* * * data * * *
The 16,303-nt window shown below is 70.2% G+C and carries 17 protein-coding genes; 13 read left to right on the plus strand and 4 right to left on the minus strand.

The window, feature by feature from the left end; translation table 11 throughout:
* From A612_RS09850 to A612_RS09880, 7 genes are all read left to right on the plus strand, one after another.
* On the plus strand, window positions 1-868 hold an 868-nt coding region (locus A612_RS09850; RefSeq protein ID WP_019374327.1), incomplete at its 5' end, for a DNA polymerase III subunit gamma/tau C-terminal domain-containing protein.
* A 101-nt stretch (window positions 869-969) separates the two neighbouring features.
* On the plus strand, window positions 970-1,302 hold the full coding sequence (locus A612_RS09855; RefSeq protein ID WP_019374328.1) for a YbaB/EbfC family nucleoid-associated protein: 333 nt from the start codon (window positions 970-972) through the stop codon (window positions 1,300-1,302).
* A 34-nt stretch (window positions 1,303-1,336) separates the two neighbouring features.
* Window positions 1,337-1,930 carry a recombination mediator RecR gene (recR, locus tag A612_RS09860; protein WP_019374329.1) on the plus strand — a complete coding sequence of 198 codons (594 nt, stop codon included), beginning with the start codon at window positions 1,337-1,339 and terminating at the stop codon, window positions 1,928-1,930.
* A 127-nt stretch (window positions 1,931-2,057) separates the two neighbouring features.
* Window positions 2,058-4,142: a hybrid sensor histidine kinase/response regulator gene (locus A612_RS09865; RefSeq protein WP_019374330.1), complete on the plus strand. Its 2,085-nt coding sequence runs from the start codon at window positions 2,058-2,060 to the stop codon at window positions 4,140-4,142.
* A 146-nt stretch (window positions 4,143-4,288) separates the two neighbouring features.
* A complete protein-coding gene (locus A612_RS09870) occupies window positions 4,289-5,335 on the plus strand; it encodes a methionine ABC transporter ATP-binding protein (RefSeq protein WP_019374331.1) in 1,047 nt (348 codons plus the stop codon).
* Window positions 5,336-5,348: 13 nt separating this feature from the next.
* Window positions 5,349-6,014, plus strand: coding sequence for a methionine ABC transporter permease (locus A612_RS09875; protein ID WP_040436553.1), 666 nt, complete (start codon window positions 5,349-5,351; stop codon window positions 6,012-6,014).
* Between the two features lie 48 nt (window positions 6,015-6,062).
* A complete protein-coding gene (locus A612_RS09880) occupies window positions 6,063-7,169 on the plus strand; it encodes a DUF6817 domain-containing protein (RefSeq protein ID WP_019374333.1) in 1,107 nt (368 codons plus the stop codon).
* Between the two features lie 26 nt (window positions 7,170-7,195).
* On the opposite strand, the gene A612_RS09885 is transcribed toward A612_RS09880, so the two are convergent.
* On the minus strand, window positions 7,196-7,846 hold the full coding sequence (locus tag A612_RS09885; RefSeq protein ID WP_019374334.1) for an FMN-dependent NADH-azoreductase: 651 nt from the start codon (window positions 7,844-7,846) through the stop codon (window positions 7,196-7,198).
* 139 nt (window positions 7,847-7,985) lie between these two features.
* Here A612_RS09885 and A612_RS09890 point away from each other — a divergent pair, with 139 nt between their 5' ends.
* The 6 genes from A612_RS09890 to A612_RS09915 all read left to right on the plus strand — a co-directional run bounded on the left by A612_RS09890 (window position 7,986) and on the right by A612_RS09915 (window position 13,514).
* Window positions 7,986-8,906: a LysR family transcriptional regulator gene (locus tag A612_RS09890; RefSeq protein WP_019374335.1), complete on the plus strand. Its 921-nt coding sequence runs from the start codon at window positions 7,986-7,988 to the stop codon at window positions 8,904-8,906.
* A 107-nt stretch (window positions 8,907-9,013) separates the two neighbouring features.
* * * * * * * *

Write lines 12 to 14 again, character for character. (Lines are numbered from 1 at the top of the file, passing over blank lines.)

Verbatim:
* A complete protein-coding gene (locus A612_RS09870) occupies window positions 4,289-5,335 on the plus strand; it encodes a methionine ABC transporter ATP-binding protein (RefSeq protein WP_019374331.1) in 1,047 nt (348 codons plus the stop codon).
* Window positions 5,336-5,348: 13 nt separating this feature from the next.
* Window positions 5,349-6,014, plus strand: coding sequence for a methionine ABC transporter permease (locus A612_RS09875; protein ID WP_040436553.1), 666 nt, complete (start codon window positions 5,349-5,351; stop codon window positions 6,012-6,014).